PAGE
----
Death of the Middle Class?
Lots of jobs that existed in recent memory -- secretaries, travel agents, gas station attendants, cashiers -- have been replaced by technology. The middle class may be disappearing with them.
6) The middle class is over. It’s not coming back
Remember travel agents? Remember how they just kind of vanished one day?
That’s where all the other jobs that once made us middle-class are going – to that same, magical, class-killing, job-sucking wormhole into which travel-agency jobs vanished, never to return. However, this won’t stop people from self-identifying as middle-class, and as the years pass we’ll be entering a replay of the antebellum South, when people defined themselves by the social status of their ancestors three generations back. Enjoy the new monoclass!
Travel agents are a much better example of this phenomenon than the one’s I tend to use: secretaries and gas station attendants. All three jobs still exist, of course, but they’re radically less abundant than they used to be, largely replaced by technology and deemed too inefficient by businesses striving to maximize productivity. And, while we’ve saved money in all three cases, we’re likely worse off as a society for the change.
The transformation has been rapid. All of these changes have occurred within my clear recollection.
When I was a little kid, someone pumped the gas, cleaned the windshield, checked the tire pressure, and handed out some sort of keepsake prize (a Zodiac sign coffee mug or a plastic tumbler, say) whenever dad pulled up to fill the tank. Then came the Arab oil embargo and higher gas prices. Soon, some station owners started to have “Self-Service” pumps wherein customers could pump their own gas and save, say, a nickel. Even though my dad hated to get the smell of gasoline on him, it was worth the risk to save the money. Before long, “Full-Service” stations became a rarity outside the states that forbade allowing customers to pump their own.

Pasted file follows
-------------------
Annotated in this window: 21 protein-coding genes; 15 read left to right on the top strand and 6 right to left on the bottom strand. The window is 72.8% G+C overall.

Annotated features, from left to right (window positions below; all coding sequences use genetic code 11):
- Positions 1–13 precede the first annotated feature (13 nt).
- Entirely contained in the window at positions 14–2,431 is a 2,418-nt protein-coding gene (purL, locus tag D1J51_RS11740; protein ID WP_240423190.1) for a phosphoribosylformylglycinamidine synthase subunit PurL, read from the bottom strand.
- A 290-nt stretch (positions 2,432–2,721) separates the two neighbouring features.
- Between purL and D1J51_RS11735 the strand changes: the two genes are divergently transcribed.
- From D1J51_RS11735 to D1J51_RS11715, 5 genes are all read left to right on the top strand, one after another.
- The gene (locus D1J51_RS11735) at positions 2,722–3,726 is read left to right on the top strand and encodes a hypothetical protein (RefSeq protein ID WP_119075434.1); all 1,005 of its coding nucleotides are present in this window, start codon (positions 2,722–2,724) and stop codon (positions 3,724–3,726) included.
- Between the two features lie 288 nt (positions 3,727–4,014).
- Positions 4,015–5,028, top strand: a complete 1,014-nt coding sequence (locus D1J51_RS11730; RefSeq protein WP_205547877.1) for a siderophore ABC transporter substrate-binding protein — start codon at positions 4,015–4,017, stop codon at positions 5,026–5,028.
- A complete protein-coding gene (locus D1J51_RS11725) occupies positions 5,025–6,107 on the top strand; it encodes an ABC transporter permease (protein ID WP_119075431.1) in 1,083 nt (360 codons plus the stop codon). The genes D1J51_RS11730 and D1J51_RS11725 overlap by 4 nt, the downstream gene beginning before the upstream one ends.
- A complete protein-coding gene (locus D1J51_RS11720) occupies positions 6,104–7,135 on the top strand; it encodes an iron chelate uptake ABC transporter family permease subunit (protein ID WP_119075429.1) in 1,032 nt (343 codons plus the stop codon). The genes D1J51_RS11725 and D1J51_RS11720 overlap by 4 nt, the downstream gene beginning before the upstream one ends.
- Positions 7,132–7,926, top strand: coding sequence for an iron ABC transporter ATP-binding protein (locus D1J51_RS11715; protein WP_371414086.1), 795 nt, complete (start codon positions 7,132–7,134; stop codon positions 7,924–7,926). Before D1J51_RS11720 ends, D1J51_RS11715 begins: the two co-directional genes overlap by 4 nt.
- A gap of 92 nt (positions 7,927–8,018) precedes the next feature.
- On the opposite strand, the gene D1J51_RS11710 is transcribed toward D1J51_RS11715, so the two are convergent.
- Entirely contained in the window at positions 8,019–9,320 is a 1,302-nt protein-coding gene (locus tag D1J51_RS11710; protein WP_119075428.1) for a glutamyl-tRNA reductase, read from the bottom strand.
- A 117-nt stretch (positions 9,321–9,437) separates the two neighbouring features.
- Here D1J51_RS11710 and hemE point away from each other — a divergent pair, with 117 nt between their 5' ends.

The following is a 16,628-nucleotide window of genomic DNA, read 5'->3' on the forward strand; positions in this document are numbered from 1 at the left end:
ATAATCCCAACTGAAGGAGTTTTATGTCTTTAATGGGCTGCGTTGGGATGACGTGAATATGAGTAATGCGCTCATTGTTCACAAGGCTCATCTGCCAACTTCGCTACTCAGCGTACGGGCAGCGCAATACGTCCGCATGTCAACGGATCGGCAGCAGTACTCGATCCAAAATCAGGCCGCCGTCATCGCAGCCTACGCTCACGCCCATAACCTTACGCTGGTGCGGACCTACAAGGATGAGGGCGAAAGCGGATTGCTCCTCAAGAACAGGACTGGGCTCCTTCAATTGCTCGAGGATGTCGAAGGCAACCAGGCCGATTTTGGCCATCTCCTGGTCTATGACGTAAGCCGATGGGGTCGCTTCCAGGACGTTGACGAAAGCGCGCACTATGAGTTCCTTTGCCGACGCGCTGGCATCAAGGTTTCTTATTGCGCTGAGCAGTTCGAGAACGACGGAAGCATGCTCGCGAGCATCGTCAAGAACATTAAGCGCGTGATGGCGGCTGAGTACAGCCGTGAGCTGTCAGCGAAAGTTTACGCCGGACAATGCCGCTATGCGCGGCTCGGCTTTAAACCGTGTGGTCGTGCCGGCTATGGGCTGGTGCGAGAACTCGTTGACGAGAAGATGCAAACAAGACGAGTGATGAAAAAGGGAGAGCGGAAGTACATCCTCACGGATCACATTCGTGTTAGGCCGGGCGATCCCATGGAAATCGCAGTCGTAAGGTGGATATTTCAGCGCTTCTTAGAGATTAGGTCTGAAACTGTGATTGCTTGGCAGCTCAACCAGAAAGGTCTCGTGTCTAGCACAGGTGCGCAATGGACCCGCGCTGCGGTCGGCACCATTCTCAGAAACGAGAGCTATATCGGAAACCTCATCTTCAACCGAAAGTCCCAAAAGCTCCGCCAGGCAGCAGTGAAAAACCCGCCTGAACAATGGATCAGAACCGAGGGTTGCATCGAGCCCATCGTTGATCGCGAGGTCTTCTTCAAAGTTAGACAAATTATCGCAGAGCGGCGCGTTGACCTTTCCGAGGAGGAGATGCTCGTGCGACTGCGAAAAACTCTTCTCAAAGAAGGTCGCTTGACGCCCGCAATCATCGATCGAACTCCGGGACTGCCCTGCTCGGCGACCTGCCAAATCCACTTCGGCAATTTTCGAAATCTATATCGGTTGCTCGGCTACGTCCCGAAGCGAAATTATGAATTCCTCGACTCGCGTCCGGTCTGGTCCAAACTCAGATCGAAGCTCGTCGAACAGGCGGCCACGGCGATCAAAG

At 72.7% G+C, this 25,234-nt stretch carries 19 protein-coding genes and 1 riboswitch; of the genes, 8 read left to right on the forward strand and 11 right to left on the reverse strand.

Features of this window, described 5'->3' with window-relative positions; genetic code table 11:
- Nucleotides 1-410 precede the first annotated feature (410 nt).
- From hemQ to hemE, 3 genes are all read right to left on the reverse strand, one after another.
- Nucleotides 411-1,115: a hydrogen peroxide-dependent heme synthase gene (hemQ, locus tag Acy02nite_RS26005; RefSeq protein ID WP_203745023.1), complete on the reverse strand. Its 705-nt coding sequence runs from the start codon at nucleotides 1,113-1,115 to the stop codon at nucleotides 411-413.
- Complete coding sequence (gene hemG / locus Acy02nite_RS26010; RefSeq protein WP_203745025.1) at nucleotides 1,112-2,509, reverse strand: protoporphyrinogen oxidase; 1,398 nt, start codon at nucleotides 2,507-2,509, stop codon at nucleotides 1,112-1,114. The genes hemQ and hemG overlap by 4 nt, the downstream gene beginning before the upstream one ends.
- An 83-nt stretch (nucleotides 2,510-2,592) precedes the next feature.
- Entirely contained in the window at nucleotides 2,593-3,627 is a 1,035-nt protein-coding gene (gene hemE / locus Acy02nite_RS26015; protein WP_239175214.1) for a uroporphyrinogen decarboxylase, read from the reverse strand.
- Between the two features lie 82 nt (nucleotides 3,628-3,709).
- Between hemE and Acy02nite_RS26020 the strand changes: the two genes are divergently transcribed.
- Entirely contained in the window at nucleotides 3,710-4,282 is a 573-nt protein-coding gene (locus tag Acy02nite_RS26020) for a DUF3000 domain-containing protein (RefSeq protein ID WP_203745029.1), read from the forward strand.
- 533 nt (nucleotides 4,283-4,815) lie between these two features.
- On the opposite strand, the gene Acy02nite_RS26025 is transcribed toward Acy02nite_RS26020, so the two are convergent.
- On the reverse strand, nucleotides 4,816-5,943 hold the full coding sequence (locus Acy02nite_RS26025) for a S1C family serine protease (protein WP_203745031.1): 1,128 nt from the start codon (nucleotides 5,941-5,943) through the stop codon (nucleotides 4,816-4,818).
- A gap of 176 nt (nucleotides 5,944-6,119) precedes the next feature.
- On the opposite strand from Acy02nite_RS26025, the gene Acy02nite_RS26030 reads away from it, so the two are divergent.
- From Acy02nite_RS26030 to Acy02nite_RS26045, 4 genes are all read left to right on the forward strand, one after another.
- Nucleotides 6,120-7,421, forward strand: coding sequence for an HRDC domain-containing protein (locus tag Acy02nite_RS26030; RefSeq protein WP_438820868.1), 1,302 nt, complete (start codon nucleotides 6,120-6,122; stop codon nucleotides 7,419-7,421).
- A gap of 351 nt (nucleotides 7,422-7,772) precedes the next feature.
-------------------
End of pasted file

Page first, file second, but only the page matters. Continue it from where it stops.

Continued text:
Within my memory, although not my working life, office workers of any seniority had someone to do the time consuming work of sorting through the mail, answering phone calls, sending routine correspondence, making photocopies, sending faxes, mailing packages, scheduling meetings, and the dozens of other tasks that really aren’t a manager’s job but that would otherwise wind up taking up for too much of their time. I’m not sure if “Mad Men” is completely accurate in this regard but the idea is: even very junior executives had secretaries to do this sort of thing into the early 1980s or so.
The rise of word processing, email, and other technologies made it simple enough for managers to do. Other office machines became more automated, too, so little or no training is needed to make copies or send a fax. But, at the end of the day, the $100,000 a year middle manager is now spending a large part of his day doing tasks that a $40,000 a year assistant could be doing instead.
Much more recently, it became possible to bypass the airlines and the travel agents and do comparative shopping online for the best air fares and hotel rates. This was largely a boon, in that it added transparency to a system that was far too mysterious. You could still call a travel agent, of course, but why would you pay the added expense after having done the leg work already?
The problem, though, is that, unless you’re a frequent traveler between two cities — and maybe even then — you’re operating blind. In theory, at least, an experienced travel agent knew which hotels were worth staying out, why a particular discount package wasn’t so good a deal after all, and so forth. But it’s a service that hardly exists anymore.
We’re seeing this sort of thing all over the place. Suddenly, we’re being transformed into grocery store clerks, as supermarkets make you either queue up behind the one manned register or scan your own items. Oh, and put them in your own bag: the teens who used to earn some pocket money bagging your groceries don’t work there anymore.
Of the jobs mentioned, travel agents are the best example because they were unquestionably middle class. Secretaries could at least aspire to it middle class status as their careers progressed. Gas attendants, checkout clerks, and grocery baggers were always low wage jobs, although ones frequently performed by young people on their way to bigger and better things.
I’m not suggesting that the disappearance of these jobs has been mostly bad. Some of the efficiencies have been passed on to consumers in reduced prices, enabling us to enjoy luxuries that we couldn’t previously. And some of the people who would have taken those jobs doubtless moved on to better ones requiring more skills.
But, in addition to lowering our quality of life in other ways — turning us all into clerks, as it were — the fact remains that the type of fellow who was pumping gas or bagging groceries at age 40 is unlikely to have landed at Google through the miracle of creative destruction.